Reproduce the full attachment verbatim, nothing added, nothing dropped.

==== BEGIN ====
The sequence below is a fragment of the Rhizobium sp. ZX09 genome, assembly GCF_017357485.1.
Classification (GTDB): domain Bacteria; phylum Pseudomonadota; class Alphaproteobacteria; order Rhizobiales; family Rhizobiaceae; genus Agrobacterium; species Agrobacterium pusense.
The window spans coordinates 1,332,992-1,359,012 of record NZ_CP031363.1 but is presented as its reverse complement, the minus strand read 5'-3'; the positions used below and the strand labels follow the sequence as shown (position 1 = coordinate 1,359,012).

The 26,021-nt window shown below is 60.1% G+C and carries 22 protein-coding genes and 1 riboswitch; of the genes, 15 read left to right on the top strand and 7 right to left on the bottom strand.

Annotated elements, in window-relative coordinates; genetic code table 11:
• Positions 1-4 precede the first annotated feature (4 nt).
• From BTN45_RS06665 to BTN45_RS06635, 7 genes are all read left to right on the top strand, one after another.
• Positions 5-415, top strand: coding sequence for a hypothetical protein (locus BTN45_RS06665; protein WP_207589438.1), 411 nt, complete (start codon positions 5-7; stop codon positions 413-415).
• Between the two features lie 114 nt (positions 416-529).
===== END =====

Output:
The sequence below is a fragment of the Rhizobium sp. ZX09 genome, assembly GCF_017357485.1.
Classification (GTDB): domain Bacteria; phylum Pseudomonadota; class Alphaproteobacteria; order Rhizobiales; family Rhizobiaceae; genus Agrobacterium; species Agrobacterium pusense.
The window spans coordinates 1,332,992-1,359,012 of record NZ_CP031363.1 but is presented as its reverse complement, the minus strand read 5'-3'; the positions used below and the strand labels follow the sequence as shown (position 1 = coordinate 1,359,012).

The 26,021-nt window shown below is 60.1% G+C and carries 22 protein-coding genes and 1 riboswitch; of the genes, 15 read left to right on the top strand and 7 right to left on the bottom strand.

Annotated elements, in window-relative coordinates; genetic code table 11:
• Positions 1-4 precede the first annotated feature (4 nt).
• From BTN45_RS06665 to BTN45_RS06635, 7 genes are all read left to right on the top strand, one after another.
• Positions 5-415, top strand: coding sequence for a hypothetical protein (locus BTN45_RS06665; protein WP_207589438.1), 411 nt, complete (start codon positions 5-7; stop codon positions 413-415).
• Between the two features lie 114 nt (positions 416-529).